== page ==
Fun-damentals and Games: The DPC’s Fundamentals for Processing of Children’s Data
In this briefing we consider the recent draft guidance from The Data Protection Commission (the “DPC”) of Ireland on the obligations and best practices in relation to processing children’s personal data; the “Children Front and Centre: Fundamentals for a Child-Oriented Approach to Data Processing” (the “Fundamentals”). The Fundamentals are open for public consultation until 31 March 2021.
Click Here to view this briefing in PDF format
The Fundamentals consist of 14 fundamentals that were drafted following a detailed public consultation in which the DPC engaged with a range of stakeholders including children. The Fundamentals provide welcome guidance for organisations involved in the processing of children’s data and an insight as to what can be expected from future sectoral codes of conduct in this area. The Fundamentals note that the standards the DPC sets for the global internet service providers established in Ireland will affect all child data subjects across the EEA.
Who do the Fundamentals apply to and what approach should organisations take?
The Fundamentals apply to organisations whose services are directed at, intended for or likely to be accessed by children. In respect of services with both children and adult users the Fundamentals state that “likely to be accessed by a child” should be understood to mean more likely than not. In an online context this includes websites and apps that provide social media, media sharing, gaming, entertainment, educational, advocacy, health and support services. The Fundamentals also apply to offline services such as educational providers and sports clubs.
Organisations should take steps to identify their users and assess whether the service offered is likely to be accessed by children. Factors such as the nature of the service, its visual content and the presence of celebrities who appeal to children should be considered.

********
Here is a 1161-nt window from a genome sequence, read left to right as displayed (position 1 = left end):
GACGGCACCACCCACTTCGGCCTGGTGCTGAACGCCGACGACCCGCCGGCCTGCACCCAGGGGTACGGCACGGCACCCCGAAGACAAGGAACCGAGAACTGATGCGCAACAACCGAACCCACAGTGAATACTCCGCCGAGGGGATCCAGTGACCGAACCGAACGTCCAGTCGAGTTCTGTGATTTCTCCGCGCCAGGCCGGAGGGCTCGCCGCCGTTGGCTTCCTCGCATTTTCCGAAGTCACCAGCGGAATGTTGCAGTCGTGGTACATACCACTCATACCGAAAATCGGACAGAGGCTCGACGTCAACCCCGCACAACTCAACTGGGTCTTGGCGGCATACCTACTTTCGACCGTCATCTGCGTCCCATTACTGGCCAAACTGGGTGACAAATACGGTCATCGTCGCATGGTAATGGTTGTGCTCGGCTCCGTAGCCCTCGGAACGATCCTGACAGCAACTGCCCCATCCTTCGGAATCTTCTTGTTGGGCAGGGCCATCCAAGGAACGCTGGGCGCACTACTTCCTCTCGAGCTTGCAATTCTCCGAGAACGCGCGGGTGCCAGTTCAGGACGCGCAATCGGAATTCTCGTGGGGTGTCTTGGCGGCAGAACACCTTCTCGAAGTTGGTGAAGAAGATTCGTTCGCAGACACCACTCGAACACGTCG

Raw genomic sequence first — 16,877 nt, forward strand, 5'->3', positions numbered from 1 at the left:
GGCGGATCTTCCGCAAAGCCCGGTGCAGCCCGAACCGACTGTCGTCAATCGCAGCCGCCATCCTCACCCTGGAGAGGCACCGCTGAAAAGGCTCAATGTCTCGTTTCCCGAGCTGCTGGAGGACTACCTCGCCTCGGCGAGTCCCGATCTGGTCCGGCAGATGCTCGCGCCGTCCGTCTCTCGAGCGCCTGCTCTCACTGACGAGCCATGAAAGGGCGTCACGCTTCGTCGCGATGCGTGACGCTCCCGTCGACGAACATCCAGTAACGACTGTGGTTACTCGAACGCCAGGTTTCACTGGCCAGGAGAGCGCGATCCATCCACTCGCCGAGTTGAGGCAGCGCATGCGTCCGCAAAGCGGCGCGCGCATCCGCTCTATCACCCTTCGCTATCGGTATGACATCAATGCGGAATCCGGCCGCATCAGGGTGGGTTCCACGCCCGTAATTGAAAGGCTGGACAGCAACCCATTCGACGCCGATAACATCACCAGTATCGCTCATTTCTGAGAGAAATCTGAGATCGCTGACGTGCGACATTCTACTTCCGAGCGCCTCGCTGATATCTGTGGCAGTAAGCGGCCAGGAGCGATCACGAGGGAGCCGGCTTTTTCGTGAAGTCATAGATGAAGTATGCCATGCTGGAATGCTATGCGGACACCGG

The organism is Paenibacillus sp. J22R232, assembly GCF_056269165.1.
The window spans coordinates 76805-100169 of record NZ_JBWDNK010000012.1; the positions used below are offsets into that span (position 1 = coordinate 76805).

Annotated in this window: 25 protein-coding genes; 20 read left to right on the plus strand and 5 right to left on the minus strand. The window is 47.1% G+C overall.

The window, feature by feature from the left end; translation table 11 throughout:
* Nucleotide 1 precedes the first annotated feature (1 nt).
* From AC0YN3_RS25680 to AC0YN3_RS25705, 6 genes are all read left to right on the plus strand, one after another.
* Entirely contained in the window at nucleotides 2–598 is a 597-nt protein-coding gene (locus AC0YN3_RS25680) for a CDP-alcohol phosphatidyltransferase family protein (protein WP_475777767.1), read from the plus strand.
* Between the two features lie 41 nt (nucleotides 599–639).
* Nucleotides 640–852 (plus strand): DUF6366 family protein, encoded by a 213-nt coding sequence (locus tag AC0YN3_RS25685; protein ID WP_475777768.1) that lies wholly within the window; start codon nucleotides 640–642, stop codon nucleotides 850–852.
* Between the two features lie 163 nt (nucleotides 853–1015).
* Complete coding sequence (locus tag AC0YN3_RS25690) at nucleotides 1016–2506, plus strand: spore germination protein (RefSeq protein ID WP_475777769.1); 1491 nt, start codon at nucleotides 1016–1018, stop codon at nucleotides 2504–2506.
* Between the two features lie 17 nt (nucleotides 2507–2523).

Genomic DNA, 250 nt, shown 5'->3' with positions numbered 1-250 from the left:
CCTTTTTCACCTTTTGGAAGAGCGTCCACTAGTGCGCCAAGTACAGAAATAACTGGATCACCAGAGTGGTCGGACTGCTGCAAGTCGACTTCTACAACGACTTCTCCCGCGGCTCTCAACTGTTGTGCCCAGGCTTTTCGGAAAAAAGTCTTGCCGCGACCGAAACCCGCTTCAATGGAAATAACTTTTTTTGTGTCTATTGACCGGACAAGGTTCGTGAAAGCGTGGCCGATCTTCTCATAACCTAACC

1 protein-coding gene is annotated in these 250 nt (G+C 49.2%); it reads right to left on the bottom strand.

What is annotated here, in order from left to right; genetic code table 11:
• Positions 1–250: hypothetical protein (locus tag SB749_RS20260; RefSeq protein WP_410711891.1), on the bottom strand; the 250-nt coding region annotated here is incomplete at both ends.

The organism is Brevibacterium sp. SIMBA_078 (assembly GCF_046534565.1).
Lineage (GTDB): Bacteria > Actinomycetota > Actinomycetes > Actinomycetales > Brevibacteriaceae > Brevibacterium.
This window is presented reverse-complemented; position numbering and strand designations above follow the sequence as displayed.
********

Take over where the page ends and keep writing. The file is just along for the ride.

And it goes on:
Where a service is accessed by children, an organisation can choose to provide a “floor of protection” so that all users are provided with the same high level of data protection, irrespective of the age of the user. Alternatively, an organisation may take a risk-based approach to verifying the age of users so that the Fundamentals are applied to the processing of personal data of all child users.
Under Article 12 of the GDPR, information about the exercise of the rights of a data subject should be communicated in a concise, transparent, intelligible and easily accessible way, using clear and plain language that is comprehensible to a child. The Fundamentals provide that organisations should consider using formats that are applicable to the service they offer, such as cartoons and videos or layered information.
The Fundamentals emphasise that transparent information should be provided throughout the user experience. In particular, children should receive just-in-time notifications about any potential risks associated with sharing personal data. The DPC advocates an approach whereby children are given the opportunity to ask organisations questions directly regarding the processing of their data. For example, through an instant chat, dedicated email address or privacy dashboard.